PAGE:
Perhaps the recent years have seen changes in the weather due to the global warming, making the weather rather unpredictable.
This year, I did observe rainfall and thunderstorm inside the church during the service.

Holy Saturday is the period of observation of Jesus's lying in his tomb leading to His resurrection, which is the reason Holy Saturday is often known as the Holy Vigil/Easter Vigil.
The church combines the observation of Holy Saturday and staying vigil until the early Easter celebration.
This is by far, one of the longest running mass in the whole year as it usually takes around 3-4 hours, depending on the church.

The Holy Saturday is composed of four main parts:
1. Service of the Light
The church is in total darkness at the beginning of the mass and this is symbolic of Jesus's death and lying in the tomb, and also of how we all started out.
There was total darkness in the beginning of world, and Jesus Christ is our light.
The priest would say prayers and then light a bonfire upon which the big Easter candle (only used for sacred celebrations) is lit, and at the same time, proclaiming the words, "The Beginning and the End", "The Alpha and the Omega"/.

As the Easter Candle is lifted and led into procession into the church, the priest sings, "Christ Our Light" and to be responded by "Thanks be to God" by the congregation.
In some churches, the congregation and the priest gather outside the church and walk together in a procession into the church whereas in some others, the congregation are seated inside the church while the priest stands outside to light the fire.
The light from the Easter candle is then transferred to light the candles of each parishioner.
When the whole church is lighted up, it looks like a "Sea of Lights" to me, an indeed beautiful sight.
(The power in the church is turned off for this purpose and only candles are lighted).

2. Liturgy of the Word
Readings from the Old Testament are read during this time (at least seven readings), beginning with the creation at the start of the Bible, and one of the readings will also include that of the crossing of the Red Sea.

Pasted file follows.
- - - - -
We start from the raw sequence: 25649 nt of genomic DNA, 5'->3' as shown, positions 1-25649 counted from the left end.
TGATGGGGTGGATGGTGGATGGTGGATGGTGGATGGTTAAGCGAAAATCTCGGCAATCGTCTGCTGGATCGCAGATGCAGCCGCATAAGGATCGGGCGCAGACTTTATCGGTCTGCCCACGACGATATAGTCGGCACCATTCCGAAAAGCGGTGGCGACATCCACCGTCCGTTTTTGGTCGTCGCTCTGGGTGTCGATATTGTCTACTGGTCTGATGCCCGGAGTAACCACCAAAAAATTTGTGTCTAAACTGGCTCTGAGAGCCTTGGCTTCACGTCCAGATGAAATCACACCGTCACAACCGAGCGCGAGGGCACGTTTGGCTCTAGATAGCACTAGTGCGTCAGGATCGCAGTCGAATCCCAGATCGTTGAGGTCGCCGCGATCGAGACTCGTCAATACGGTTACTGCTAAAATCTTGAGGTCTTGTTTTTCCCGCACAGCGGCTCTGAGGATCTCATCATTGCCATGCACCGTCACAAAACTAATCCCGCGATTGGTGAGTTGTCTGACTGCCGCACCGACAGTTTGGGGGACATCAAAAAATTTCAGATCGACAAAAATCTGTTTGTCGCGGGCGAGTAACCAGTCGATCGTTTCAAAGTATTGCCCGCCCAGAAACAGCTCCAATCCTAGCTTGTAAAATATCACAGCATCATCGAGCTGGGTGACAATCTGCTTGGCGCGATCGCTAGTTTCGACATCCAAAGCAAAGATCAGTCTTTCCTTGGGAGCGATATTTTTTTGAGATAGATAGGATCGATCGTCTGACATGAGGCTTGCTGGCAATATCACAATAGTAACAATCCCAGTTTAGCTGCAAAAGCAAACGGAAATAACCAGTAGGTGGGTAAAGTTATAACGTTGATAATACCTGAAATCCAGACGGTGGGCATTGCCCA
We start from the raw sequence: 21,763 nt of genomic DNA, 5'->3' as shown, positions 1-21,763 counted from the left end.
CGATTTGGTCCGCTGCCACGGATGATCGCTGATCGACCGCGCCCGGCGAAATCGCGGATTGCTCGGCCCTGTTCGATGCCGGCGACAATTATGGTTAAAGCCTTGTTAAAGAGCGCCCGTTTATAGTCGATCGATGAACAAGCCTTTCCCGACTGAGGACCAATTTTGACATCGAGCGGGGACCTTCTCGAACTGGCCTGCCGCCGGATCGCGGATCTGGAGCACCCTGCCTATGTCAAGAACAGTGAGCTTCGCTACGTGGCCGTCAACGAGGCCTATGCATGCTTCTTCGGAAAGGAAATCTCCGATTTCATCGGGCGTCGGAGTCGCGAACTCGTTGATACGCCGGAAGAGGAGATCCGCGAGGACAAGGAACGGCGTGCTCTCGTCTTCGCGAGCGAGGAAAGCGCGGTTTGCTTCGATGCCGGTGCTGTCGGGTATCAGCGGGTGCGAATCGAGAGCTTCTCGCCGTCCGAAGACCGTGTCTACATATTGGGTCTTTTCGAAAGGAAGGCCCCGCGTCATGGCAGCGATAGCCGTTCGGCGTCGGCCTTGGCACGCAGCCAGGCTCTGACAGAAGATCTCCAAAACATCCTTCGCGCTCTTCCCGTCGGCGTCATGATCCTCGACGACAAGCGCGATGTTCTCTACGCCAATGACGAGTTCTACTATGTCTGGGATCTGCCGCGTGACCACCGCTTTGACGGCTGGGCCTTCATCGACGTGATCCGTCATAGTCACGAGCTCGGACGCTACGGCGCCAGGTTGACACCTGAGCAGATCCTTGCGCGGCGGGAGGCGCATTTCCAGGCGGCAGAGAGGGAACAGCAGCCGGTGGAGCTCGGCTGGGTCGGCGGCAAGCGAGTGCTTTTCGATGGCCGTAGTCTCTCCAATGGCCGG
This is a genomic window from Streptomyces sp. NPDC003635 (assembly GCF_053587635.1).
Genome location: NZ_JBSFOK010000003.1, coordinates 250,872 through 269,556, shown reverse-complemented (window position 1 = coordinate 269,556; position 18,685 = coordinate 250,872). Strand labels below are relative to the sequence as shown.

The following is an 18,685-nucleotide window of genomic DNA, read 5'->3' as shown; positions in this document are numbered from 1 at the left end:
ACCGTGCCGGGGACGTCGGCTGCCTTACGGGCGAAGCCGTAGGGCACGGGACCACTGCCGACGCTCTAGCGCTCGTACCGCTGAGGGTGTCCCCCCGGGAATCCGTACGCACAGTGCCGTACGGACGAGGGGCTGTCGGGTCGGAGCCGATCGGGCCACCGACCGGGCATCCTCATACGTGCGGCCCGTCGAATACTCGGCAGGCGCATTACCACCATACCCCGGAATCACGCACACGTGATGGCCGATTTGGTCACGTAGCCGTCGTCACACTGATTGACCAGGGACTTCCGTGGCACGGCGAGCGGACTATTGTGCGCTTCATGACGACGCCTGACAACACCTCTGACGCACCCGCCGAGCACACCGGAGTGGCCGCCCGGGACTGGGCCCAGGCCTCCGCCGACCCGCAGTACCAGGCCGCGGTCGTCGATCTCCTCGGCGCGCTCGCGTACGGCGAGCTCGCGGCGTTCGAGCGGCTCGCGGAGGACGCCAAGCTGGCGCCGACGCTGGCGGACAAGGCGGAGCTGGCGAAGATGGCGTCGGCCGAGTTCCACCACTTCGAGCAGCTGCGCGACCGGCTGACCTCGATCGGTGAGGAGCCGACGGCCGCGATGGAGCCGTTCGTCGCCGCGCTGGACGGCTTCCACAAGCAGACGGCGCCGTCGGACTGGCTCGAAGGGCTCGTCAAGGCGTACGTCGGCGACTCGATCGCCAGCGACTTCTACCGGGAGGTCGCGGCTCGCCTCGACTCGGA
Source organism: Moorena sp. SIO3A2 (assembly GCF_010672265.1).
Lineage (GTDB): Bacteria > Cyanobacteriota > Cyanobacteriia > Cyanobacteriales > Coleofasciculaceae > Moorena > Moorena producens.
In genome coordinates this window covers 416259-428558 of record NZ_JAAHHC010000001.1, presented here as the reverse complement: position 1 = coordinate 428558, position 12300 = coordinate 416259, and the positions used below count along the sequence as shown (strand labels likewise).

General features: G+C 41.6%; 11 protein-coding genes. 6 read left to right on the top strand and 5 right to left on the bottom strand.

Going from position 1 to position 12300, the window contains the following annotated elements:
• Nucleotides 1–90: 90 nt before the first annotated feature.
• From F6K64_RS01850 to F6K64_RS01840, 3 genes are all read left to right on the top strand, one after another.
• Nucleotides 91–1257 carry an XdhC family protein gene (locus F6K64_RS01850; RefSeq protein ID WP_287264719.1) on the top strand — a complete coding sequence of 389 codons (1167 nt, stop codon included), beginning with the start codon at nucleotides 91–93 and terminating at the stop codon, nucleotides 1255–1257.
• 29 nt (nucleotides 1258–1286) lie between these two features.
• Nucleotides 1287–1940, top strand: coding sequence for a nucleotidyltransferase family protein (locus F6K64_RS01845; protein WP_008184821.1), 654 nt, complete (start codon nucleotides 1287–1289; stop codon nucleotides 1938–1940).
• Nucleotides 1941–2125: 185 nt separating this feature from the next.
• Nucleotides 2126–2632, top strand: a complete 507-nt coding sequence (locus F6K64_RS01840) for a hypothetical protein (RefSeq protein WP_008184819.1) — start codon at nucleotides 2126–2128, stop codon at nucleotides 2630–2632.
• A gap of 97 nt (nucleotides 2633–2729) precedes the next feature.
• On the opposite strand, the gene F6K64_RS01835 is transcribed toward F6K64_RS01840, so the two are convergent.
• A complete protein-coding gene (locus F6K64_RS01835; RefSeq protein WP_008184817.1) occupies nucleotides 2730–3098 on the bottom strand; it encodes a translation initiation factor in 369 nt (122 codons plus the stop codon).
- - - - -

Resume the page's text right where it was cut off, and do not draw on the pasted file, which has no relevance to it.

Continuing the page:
Before the Gospel, Alleluia is sung.
After the readings and the responsorial psalms, the ceremony will be followed by the Gloria where the bells and organs/musical instruments all are used loudly to signify the glorious moment.
The servers and the ministers would also use this period of time while the Gloria is sung to decorate the altar and to strip the cloth covering the statues in the Church.
(The unveiling of the statues and Cross)

3. Sacrament of Initiation (Baptism and Renewal of Baptismal Vows)
The new elects are presented to the Church for their baptism and confirmation ceremony as they join the Catholic family after a year of learning about Christianity. The rest of the church renews their baptismal vows and welcomes the new members of the Church.

4. Liturgy of the Eucharist

It is then the glorious celebration as the Church celebrates Easter and rejoices in the resurrection of the Lord.

Easter Sunday, is a day to rejoice in the Lord's rising and there is often morning mass celebrated in the church.
It is the most triumphant and joyous celebration of all, and is the main highlight in Christianity. Easter is observed as an even more important celebration than Christmas as we truly see and experience the Love of God and the redemption of our sins.

Praise the Lord, Alleluia!
(Alleluia is also used during the Easter period to sing praises to the Lord, as it means rejoicing and its usage start from Holy Saturday and Easter Sunday mass after a month of not being used during the Lent Season).

Christ is Risen, Alleluia Alleluia!~